I'm three posts behind for the LOTR read. That is to say, I've read them, but I've not written up any posts. I'm going to make an effort to catch up by the end of February - Chapters 2 & 3 this week, Chapters 4 & 5 next week, and then I'll be on time for Chapter 6. I'm not all that worried about the timing, since I am enjoying the process of reading.
First line: "The talk did not die down in nine or even ninety-nine days."
Tolkien does not compress his timeline here - the passage of time between Bilbo's party and Gandalf's arrival at Bag End - newly aware that the ring is the One Ring - is approximately 17 years. Frodo has aged from 33 to nearly 50. In the way of hobbits, little happens quickly. It has been nearly 70 years since the events in The Hobbit.
This is the chapter where we learn the history of the ring, and how it came to be taken from Sauron, its maker, and found by Smeagol, whom the readers know as Gollum. One of the most interesting parts of this story, to me, relates to the taking by Smeagol, and his effort to legitimize his murder and the robbery of the ring from Deagol, the real finder. The ring usually passes from hand to hand by violence and death. Gollum cannot wield the ring for domination, but it made him invisible, and he used that invisibility for malicious purposes.
It had "given him power according to his stature," which is to say that his stature (and here we are not talking about size or height - it's more abstract than that, encompassing power/authority/greatness) was small, as was his power. The ring in the hands of the powerless is a hampered thing - the holder of the ring is only able to use the ring to the extent he has authority of his own. This is why Gandalf refuses the ring, even when Frodo offers it to him freely. If the ring gave him power according to his stature, that would be a terrible power indeed.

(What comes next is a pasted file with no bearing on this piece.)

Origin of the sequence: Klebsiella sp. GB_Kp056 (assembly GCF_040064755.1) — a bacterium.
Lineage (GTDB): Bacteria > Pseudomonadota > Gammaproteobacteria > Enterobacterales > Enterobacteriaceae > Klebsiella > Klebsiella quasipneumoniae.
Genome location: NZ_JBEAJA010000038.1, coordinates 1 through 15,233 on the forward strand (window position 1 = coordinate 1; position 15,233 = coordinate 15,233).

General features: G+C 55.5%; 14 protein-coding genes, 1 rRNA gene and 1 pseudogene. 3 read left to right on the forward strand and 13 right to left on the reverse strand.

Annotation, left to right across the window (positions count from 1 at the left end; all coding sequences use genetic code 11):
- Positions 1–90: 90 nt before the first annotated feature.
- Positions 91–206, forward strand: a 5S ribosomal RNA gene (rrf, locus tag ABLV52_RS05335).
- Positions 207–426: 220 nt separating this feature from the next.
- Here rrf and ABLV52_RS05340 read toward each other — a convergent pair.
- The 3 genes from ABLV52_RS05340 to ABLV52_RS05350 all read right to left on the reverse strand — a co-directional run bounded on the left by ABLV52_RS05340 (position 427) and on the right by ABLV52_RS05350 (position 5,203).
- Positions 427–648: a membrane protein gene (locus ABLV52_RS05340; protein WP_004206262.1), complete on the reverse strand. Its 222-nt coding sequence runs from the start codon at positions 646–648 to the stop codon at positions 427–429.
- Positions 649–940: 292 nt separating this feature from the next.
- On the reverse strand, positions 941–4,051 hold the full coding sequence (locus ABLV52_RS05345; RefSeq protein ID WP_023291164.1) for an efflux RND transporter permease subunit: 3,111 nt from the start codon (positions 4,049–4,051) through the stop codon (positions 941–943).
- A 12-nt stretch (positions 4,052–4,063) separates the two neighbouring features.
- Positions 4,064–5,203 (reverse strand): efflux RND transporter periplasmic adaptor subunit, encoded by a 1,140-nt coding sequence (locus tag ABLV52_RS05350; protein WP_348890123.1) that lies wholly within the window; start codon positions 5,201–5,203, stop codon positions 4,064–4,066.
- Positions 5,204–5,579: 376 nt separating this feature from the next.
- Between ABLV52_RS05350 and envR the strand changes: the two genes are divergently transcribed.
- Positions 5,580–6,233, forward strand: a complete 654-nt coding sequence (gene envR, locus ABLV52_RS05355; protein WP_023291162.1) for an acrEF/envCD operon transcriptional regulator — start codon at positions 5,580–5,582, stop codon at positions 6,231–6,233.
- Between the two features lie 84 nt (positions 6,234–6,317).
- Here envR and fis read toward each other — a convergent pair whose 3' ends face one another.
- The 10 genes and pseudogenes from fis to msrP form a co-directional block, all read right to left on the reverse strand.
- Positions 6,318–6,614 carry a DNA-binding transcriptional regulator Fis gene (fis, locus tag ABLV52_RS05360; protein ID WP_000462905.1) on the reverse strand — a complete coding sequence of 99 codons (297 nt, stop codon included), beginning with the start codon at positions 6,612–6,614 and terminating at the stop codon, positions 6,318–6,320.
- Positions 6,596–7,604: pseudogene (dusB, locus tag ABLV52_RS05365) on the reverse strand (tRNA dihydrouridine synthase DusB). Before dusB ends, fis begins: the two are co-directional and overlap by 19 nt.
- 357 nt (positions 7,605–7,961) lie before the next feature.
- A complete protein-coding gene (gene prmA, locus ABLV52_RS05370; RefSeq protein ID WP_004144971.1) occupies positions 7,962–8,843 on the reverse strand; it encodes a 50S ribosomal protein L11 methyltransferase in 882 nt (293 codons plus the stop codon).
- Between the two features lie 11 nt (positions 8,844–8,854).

Tolkien begins to make intimations about another power, beyond Sauron, which was involved in Bilbo finding the ring. He does not name that power, merely saying:
"I can put it no plainer than by saying that Bilbo was meant to find the Ring, and not by its maker. In which case you also were meant to have it. And that may be an encouraging thought."
Encouraging thought how? Well, if the Ring seeks its maker, and its maker seeks the Ring, then by all rights they should already have made their way back together. The fact that they have not is an indication that there is another possible path, one that does not result in Sauron reclaiming the ring, and that there is some other entity that wants that other path to be the one that is taken. And that is what may be an encouraging thought - the the Ring has been subverted from its path, and has been entrusted to Frodo, who will not be easily seduced by the desire to dominate.
"I do really wish to destroy it!’ cried Frodo. ‘Or, well, to have it destroyed. I am not made for perilous quests. I wish I had never seen the Ring! Why did it come to me? Why was I chosen?"
Gandalf's answer to this question makes me laugh a little - he says, basically, I don't know, but "you may be sure that it is not for any merit that others do not possess." Well, thanks, Gandalf. Damned with faint praise? Or just damned? But when you think about it Tolkien is subverting the heroic archetype here a little bit - turning it on its ear. Frodo is no King Arthur, no great knight, no warrior. But in Tolkien's world, only someone who does not possess power on his own might be capable of carrying the ring to its destruction. It gives the possessor power according to his stature. The great hero would have great stature. He can't carry the ring - it will invariably overcome him and he will be capable of wielding it to do great things. Terrible things, but great things.
Only a Frodo will do. Stouthearted to be sure, and possessing goodness in spades, but fundamentally ordinary. And because the hero must be ordinary, ordinary is elevated to heroism.